These Are Real? Jupiter’s Clouds Defy Imagination

It looks like devious ingenuity and camera tricks. There’s no way these images are of Jupiter, right?


Wrong, according to NASA. The photos captivating space nerds and casual stargazers show cloud patterns on Jupiter.

(Editor’s note: There’s no information to corroborate that these are the closest visuals of Jupiter as stated in the above X post.)

NASA’s Juno spacecraft has captured many photos of the Jovian clouds since it started making close passes in 2016. That was the year the probe arrived at the fifth planet, and it’s been collecting data from close range ever since.

jupiter's moon io with juno in render

Juno with Jupiter’s moon Io. Render: NASA/JPL-Caltech/SwRI/MSSS/Thomas Thomopoulos


It snapped the photos of recent interest during its 26th “perijove,” or closest orbit of Jupiter, in 2020. The tiny spacecraft approaches the giant planet at an extreme and dangerous proximity. The planet looks tumultuous, and it is.

Storms wider than Earth

“Stormy Jupiter is swept by over a dozen prevailing winds, some reaching up to 335mph [539kph] at the equator. The Great Red Spot, a swirling oval of clouds twice as wide as Earth, has been observed on the giant planet for more than 300 years,” according to NASA.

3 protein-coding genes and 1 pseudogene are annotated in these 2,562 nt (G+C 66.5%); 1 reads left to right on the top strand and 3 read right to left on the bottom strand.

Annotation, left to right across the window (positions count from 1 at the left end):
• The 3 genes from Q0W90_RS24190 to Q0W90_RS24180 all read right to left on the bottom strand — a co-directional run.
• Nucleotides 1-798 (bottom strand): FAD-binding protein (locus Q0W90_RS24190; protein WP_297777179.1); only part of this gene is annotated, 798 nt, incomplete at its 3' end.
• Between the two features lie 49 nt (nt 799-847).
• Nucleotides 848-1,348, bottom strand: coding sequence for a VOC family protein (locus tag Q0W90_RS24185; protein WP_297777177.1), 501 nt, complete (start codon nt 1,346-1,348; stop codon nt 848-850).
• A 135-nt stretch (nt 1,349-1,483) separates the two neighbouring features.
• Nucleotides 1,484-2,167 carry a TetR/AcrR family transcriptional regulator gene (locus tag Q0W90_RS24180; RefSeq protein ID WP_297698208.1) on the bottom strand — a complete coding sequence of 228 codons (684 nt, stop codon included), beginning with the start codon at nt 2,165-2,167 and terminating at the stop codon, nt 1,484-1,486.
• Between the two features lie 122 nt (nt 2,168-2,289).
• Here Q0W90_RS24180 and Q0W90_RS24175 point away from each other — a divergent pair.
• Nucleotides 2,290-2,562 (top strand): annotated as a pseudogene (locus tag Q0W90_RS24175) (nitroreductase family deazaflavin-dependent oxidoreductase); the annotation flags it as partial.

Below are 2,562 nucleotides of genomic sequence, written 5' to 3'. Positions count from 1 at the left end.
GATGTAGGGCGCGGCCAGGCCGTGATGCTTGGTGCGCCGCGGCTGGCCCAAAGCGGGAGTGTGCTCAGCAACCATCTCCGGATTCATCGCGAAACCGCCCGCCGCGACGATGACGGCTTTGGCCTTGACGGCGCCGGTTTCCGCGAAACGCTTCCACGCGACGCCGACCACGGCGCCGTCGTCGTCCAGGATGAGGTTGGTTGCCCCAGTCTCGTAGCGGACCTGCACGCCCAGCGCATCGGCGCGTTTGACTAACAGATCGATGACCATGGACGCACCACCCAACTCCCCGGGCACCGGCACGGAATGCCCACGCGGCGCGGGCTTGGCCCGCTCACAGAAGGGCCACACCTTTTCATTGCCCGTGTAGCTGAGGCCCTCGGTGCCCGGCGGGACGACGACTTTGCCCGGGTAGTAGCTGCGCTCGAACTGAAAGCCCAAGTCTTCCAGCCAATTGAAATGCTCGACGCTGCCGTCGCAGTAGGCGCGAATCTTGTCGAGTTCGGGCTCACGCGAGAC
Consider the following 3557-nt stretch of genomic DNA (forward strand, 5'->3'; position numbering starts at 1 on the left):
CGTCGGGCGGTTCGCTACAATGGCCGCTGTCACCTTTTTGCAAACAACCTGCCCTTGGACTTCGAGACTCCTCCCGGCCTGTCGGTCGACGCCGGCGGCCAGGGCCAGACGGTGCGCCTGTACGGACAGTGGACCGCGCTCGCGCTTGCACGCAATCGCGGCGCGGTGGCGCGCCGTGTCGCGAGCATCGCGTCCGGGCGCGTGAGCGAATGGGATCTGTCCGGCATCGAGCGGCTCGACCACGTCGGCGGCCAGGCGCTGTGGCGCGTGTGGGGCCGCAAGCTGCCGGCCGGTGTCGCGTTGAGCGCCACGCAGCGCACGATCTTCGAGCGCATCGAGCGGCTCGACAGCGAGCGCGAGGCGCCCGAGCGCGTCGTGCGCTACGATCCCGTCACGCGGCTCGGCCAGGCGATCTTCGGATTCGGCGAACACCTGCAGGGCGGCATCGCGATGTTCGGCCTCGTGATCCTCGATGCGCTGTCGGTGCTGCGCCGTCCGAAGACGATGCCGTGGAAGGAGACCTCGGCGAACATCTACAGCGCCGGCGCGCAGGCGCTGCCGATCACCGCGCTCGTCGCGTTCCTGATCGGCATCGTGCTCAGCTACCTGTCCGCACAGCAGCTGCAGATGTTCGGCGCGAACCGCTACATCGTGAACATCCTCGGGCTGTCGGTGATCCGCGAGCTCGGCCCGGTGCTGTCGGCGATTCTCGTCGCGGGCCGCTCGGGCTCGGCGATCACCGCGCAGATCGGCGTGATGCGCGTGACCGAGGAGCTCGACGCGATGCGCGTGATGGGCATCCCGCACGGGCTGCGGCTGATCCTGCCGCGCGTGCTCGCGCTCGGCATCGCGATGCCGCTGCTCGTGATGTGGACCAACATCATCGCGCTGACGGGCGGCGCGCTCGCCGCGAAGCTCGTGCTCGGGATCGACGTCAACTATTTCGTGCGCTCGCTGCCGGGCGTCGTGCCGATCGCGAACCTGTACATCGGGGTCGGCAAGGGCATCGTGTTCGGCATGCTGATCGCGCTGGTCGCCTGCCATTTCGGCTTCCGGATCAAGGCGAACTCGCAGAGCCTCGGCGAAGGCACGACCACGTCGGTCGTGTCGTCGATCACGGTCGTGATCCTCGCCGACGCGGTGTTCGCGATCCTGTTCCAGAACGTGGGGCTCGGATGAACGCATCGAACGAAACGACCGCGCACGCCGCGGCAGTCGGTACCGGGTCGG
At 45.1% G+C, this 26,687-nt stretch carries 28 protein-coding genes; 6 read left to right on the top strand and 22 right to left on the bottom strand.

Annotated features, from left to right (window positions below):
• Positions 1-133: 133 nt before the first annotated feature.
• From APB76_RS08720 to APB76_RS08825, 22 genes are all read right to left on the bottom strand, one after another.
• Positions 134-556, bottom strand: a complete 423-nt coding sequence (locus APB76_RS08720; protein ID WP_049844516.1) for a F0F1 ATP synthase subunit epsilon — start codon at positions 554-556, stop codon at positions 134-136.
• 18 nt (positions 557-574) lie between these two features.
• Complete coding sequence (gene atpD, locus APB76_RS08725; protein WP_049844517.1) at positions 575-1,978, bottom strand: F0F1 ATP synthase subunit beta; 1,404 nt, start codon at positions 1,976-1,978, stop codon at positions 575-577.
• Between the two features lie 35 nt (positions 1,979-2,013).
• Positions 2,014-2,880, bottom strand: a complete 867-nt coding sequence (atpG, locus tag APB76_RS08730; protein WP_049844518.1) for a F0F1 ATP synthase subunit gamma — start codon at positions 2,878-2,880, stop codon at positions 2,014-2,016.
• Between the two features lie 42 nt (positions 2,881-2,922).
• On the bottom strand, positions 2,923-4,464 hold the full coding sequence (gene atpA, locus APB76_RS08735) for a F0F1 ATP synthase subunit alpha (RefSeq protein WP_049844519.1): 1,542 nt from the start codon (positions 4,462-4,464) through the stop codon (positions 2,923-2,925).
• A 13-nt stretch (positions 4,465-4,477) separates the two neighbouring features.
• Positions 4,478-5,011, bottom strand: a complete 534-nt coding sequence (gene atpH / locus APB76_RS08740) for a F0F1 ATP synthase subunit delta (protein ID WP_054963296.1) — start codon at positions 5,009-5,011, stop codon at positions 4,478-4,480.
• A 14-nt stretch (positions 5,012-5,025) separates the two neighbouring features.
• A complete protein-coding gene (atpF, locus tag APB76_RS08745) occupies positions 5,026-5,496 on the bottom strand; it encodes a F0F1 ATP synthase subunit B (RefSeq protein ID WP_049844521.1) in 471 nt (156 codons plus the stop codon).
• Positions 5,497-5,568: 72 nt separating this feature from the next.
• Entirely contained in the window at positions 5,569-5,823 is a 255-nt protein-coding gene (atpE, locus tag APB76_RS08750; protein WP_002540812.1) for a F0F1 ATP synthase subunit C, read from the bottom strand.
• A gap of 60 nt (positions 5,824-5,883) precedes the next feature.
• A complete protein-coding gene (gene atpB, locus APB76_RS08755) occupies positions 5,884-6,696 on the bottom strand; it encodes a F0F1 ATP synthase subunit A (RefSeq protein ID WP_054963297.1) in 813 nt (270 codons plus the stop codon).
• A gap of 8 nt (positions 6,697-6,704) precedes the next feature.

“The vivid colors you see in thick bands across Jupiter may be plumes of sulfur and phosphorus-containing gases rising from the planet’s warmer interior,” NASA continued. “Jupiter’s fast rotation –- spinning once every 10 hours –- creates strong jet streams, separating its clouds into dark belts and bright zones across long stretches.”

Sam Anderson

Sam Anderson spent his 20s as an adventure rock climber, scampering throughout the western U.S., Mexico, and Thailand to scope out prime stone and great stories. Life on the road gradually transformed into a seat behind the keyboard, where he acted as a founding writer of the AllGear Digital Newsroom and earned 1,500+ bylines in four years on topics from pro rock climbing to slingshots and scientific breakthroughs.